JNK fell -0.91%, falling for the first 3 days, and then rebounding on Friday. The opening black marubozu was a bearish continuation, and forecaster ended the week in a downtrend. That said, Friday’s daily swing low was bullish (50%), so we will have to see how things go come Monday. BAA.AAA differential rose +1 bp to +89 bp. There are still few worries from the credit markets about low quality debt.
Crude plunged -3.18 [-5.67%] to 52.90. The opening black marubozu was a bearish continuation, and forecaster moved lower into what is now a reasonably strong downtrend. Crude did bounce off 51 support on Thursday, and the daily chart swing low print on Friday was quite bullish (57%), but the move higher in the daily forecaster wasn’t quite enough for a daily uptrend. Crude ended the week in a downtrend in all 3 timeframes.
Wednesday’s somewhat bearish-looking EIA report was a part of the problem: crude: +3.1m, gasoline: -0.2m, distillates: -2.4m. This caused prices to drop, certainly, but didn’t account for the bulk of the correction in crude, much of which took place on Monday.
Physical Supply Indicators
* The GLD ETF tonnage on hand rose +0.88 tons, with 924 tons remaining in inventory.
* ETF Discount to NAV:
PHYS 12.07 -1.13% to NAV [increase]
PSLV 6.43 -1.70% to NAV [increase]
CEF 14.56 -3.17% to NAV [decrease]
* Premium for physical (via Bullion Vault: https://www.bullionvault.com/gold_market.do#!/orderboard) vs spot gold (loco New York, via Kitco: https://www.kitco.com/charts/livegoldnewyork.html) shows no premium for gold, and a 4 cent premium for silver.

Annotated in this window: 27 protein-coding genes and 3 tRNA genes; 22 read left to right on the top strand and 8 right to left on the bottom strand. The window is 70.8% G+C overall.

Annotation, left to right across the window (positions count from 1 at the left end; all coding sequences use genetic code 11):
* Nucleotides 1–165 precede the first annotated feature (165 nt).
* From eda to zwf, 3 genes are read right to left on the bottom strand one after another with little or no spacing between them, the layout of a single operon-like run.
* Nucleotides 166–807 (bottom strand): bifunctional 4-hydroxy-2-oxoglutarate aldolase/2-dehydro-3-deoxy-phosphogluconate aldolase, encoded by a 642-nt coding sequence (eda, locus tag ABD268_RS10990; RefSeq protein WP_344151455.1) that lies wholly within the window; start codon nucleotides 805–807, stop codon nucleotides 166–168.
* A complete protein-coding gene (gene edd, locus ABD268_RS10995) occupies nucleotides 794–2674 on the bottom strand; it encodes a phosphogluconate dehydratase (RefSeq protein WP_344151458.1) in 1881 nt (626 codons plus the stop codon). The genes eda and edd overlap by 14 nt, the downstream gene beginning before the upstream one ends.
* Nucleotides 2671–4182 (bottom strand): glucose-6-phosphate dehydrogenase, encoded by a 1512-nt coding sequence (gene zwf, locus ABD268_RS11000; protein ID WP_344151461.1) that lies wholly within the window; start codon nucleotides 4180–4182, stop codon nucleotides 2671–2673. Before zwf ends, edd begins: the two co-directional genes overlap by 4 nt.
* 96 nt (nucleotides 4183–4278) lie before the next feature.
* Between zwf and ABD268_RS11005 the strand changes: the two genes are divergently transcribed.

* Gold dealer big bars premiums were: gold [1kg] 1.18% and silver [1000oz] 3.26%.
Grey Swans & Geopolitics
- Ebola: total cases 3197, with 2136 deaths (CFR: 67%). That’s just 22 new cases this week, which is a decrease over last week. There has been a shift in cases from the cities to the countryside; this has caused a change in transmission dynamics. In the countryside, there are more “community” deaths, and fewer transmissions from healthcare facilities. Countryside transmission causes logistical challenges – teams have to travel further to engage in contact tracing and vaccination, so – the drop in cases may just be a lack of detection & reporting. https://www.who.int/csr/don/03-october-2019-ebola-drc/en/